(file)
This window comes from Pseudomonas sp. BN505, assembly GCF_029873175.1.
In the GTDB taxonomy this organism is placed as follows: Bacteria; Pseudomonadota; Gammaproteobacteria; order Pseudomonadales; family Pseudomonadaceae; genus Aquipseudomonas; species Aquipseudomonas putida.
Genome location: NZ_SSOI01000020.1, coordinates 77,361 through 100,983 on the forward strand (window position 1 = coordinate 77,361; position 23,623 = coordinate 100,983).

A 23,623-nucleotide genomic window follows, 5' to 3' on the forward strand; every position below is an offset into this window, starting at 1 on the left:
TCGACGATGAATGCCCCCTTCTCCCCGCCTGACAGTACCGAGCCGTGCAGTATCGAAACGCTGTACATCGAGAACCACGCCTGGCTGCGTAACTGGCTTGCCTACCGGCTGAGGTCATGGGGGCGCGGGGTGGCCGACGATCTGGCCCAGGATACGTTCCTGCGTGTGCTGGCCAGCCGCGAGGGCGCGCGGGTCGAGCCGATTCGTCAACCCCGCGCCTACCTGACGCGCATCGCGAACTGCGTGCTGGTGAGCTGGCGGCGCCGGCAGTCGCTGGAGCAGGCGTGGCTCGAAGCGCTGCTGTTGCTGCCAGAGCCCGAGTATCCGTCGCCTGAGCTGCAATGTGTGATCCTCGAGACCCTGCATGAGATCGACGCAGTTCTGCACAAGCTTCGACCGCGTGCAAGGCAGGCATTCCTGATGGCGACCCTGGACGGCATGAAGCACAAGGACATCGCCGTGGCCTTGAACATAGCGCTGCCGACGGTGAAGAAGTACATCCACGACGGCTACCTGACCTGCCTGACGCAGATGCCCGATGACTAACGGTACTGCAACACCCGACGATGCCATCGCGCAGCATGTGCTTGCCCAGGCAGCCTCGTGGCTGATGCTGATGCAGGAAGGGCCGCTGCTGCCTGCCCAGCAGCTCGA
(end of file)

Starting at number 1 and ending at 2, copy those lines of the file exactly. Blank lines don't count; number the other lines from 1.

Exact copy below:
This window comes from Pseudomonas sp. BN505, assembly GCF_029873175.1.
In the GTDB taxonomy this organism is placed as follows: Bacteria; Pseudomonadota; Gammaproteobacteria; order Pseudomonadales; family Pseudomonadaceae; genus Aquipseudomonas; species Aquipseudomonas putida.